For the purposes of the present description, the two inputs of parallel comparators will be called "minuend input" and "subtrahend input," too, which is considered justifiable in view of the fact that, purely formally, the arithmetic operation performed by comparators is closer to subtraction than to addition by means of an adder even though the internal circuitry of comparaters is more similar to that of adders than to that of subtractors, for instance, the corresponding mathematical operations a-b, a≧b as contrasted with a+b.
The minuend-greater-than-subtrahend output of the first parallel comparator K1 is coupled to the enable input of the third buffer memory PS3, while the enable input of the fourth buffer memory PS4 is fed with the fifth clock signal F5.
The third buffer memory PS3, the maximum amplitude of the chrominance subcarrier wave contained in the burst is thus determined during each line, because information is transferred into it only if the first parallel comparator K1 determines that the input signal of the third buffer memory PS3 is greater than its output signal. Thus, the maximum amplitude of the chrominance subcarrier wave is stored there in digital form.
The output of the third buffer memory PS3 and that of the fourth buffer memory PS4 are connected, respectively, to the first and second inputs of the parallel adder AD. The output signal of the latter is thus the sum of the usually noisy output signal of the fourth buffer memory PS4 and the output signal of the third buffer memory PS3, which has been freed from noise. If the noise-free burst signal and the noise component are designated by BA and N, respectively, a sum signal of 2BA+N appears at the output of the parallel adder AD, i.e., the effect of the noise component is reduced by a factor of 2. A further reduction by a factor of 2 can be achieved by applying the output signal of the third buffer memory PS3 to the first input of the parallel adder AD with a shift of one bit, i.e., by adding the most-significant output bit of the third buffer memory PS3 to that bit of the parallel adder carrying the next lower value from the most-significant input bit.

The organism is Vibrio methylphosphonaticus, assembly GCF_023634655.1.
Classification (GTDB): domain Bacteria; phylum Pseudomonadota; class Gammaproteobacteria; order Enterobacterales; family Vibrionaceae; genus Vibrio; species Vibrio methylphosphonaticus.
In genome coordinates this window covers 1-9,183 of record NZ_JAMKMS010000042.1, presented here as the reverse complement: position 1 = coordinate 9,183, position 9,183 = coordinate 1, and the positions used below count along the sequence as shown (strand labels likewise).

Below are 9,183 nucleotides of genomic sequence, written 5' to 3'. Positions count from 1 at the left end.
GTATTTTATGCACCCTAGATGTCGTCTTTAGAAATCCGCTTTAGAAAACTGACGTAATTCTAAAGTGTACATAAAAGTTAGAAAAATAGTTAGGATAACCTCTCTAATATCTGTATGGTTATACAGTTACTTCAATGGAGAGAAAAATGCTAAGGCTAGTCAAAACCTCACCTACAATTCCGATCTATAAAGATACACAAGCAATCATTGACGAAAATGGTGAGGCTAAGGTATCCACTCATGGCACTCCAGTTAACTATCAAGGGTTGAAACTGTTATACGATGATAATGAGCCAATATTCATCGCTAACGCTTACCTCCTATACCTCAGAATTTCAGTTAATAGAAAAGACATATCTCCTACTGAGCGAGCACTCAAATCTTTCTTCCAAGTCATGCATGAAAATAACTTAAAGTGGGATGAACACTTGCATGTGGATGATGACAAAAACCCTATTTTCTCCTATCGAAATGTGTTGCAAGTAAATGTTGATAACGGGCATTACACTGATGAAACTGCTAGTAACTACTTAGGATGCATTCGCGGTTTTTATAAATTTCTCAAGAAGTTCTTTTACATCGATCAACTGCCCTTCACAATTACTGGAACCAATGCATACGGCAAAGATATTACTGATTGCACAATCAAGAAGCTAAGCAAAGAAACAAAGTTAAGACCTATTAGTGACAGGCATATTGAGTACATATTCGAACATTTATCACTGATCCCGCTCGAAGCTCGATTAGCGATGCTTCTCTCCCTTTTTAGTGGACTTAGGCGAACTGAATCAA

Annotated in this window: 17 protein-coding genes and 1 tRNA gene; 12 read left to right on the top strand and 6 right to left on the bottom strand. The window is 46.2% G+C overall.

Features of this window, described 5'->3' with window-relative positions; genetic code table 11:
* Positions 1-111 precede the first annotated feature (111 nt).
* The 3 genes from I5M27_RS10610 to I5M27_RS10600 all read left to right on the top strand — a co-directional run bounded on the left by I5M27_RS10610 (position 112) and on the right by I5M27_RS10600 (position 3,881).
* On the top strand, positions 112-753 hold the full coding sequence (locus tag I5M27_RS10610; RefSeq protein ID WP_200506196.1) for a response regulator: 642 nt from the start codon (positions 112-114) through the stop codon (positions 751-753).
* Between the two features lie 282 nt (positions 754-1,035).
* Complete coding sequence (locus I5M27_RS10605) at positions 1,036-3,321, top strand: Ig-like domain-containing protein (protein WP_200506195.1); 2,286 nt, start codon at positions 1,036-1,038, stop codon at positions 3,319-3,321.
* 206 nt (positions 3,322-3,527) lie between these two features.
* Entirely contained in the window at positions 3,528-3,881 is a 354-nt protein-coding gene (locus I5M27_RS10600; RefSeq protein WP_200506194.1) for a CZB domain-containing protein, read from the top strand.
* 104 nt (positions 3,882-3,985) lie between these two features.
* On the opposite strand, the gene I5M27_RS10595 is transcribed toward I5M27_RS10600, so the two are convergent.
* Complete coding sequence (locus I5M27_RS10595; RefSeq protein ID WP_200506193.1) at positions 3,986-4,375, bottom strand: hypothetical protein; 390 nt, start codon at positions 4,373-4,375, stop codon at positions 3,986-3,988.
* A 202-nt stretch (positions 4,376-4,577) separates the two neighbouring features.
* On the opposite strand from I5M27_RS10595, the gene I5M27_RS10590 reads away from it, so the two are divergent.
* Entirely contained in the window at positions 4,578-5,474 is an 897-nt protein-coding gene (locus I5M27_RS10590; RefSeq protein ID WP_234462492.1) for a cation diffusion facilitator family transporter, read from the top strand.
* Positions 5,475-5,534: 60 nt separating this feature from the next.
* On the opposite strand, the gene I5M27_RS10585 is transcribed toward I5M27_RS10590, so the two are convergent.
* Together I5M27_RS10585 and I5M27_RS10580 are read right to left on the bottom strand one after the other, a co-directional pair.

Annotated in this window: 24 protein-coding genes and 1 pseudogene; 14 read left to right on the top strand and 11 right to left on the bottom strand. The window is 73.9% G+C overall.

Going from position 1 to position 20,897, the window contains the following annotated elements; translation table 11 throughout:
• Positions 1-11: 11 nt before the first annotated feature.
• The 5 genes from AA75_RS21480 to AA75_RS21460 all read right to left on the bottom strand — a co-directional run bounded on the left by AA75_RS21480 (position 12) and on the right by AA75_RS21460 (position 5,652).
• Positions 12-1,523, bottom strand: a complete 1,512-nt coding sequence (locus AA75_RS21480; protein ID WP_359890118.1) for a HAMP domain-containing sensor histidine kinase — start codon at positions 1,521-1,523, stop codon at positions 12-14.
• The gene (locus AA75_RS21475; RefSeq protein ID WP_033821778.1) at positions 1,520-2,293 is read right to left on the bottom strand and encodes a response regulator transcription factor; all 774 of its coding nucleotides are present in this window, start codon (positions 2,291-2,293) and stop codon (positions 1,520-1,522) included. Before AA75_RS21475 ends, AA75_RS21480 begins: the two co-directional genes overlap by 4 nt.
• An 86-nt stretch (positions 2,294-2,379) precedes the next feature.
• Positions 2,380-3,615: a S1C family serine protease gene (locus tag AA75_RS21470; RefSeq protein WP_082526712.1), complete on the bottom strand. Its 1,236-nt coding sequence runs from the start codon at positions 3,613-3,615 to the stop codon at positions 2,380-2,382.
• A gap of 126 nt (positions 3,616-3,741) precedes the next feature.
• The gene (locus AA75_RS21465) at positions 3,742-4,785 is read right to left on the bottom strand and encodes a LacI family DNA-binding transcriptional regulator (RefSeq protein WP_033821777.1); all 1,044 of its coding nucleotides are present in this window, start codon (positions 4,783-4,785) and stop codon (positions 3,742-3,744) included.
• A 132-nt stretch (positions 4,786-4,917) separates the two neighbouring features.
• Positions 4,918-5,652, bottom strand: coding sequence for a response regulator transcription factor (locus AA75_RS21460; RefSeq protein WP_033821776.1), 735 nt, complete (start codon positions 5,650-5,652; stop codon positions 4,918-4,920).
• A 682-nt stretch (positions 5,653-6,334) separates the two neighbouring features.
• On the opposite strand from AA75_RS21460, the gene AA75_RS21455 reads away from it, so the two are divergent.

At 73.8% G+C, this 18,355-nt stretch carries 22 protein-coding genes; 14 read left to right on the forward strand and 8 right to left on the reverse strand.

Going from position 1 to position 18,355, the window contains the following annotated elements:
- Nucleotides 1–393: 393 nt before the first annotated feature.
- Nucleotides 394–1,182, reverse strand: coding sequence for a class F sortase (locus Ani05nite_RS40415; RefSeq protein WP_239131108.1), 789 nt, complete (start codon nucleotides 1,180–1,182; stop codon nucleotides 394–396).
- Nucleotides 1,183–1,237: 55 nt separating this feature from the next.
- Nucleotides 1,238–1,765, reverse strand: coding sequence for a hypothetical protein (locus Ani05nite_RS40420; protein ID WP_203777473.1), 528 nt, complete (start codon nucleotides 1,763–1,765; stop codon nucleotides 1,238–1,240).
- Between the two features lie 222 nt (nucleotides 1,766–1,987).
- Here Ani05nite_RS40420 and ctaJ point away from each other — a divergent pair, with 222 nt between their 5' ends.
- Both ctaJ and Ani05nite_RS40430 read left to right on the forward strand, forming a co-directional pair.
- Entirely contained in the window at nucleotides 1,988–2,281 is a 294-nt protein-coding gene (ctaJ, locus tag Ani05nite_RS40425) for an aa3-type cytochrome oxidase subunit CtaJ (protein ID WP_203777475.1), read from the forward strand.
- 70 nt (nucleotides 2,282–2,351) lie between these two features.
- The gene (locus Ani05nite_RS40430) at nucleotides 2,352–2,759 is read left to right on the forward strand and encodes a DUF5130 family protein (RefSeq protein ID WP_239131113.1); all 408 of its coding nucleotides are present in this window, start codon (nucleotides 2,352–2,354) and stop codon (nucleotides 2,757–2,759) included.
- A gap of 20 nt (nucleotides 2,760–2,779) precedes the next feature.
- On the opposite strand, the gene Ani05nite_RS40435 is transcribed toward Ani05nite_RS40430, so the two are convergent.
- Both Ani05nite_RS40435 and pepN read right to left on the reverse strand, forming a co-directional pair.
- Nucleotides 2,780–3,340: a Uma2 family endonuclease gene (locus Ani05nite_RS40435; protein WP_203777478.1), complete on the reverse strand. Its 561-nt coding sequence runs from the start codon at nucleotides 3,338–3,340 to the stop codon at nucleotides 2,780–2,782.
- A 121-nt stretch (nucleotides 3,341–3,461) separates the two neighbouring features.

The output of the parallel adder AD is connected to the minuend inputs of the second and third parallel comparators K2 and K3, while the subtrahend inputs of these two comparators are connected to the outputs of the first and second programmable read-only memories FS1 and FS2, respectively. These two read-only memories contain an upper reference value and a lower reference value, respectively, which determine the amplitude control. These reference values can be entered into the memories by the manufacturer of the color television receiver according to requirements.
The second and third parallel comparators K2, K3 determine whether the output signal of the parallel adder AD lies between the two reference values. If it lies outside these two reference values, i.e., if it is either too small or too large, corresponding signals will be applied to the first up-down counter Z1, which cause the counter to count up or down. To this end, the minuend-greater-than-subtrahend output of the second parallel comparator K2 is coupled to the count-up enable input of the first up-down counter Z1, and the minuend-smaller-than-subtrahend output of the third parallel comparator K3 is coupled to the count-down enable input of the counter Z1. The count input of the counter Z1 is fed with horizontal frequency pulses H, which are derived from the horizontal synchronizing pulses, for example. By applying a suitable logic operation to the signals at the two above-mentioned enable inputs and the zero state of the first up-down counter Z1, an "up" zero-crossing output and a "down" zero-crossing output are provided for this counter, i.e., a distinction is made as to whether the voltage is crossing through zero during forward counting or during backward counting.
The "up" zero-crossing output is connected to the up input of the second up-down counter Z2, and the "down" zero-crossing output is connected to the down input of this counter, i.e., the "up" and "down" zero crossings are counted in the forward direction and backward direction, respectively. The outputs of the second up-down counter Z2 are coupled to the first inputs of the second parallel multiplier M2 and the electronic multiple switch US, i.e., the binary word determined by the count of the second up-down counter Z2 is the input signal for the stages M2 and US.